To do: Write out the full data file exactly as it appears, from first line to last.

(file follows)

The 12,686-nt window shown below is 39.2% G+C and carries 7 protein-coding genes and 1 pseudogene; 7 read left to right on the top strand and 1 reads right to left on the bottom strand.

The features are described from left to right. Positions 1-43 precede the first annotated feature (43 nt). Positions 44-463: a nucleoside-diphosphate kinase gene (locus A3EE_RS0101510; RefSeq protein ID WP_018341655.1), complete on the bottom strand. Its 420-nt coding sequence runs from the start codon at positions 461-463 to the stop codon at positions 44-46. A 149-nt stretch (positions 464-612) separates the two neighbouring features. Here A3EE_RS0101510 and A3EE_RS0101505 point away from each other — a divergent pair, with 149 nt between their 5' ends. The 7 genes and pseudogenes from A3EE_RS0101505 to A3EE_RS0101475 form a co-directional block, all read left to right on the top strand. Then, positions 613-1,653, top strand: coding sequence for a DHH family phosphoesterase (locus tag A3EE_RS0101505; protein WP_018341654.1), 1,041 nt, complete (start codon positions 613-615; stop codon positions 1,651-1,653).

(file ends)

The 12,686-nt window shown below is 39.2% G+C and carries 7 protein-coding genes and 1 pseudogene; 7 read left to right on the top strand and 1 reads right to left on the bottom strand.

The features are described from left to right. Positions 1-43 precede the first annotated feature (43 nt). Positions 44-463: a nucleoside-diphosphate kinase gene (locus A3EE_RS0101510; RefSeq protein ID WP_018341655.1), complete on the bottom strand. Its 420-nt coding sequence runs from the start codon at positions 461-463 to the stop codon at positions 44-46. A 149-nt stretch (positions 464-612) separates the two neighbouring features. Here A3EE_RS0101510 and A3EE_RS0101505 point away from each other — a divergent pair, with 149 nt between their 5' ends. The 7 genes and pseudogenes from A3EE_RS0101505 to A3EE_RS0101475 form a co-directional block, all read left to right on the top strand. Then, positions 613-1,653, top strand: coding sequence for a DHH family phosphoesterase (locus tag A3EE_RS0101505; protein WP_018341654.1), 1,041 nt, complete (start codon positions 613-615; stop codon positions 1,651-1,653).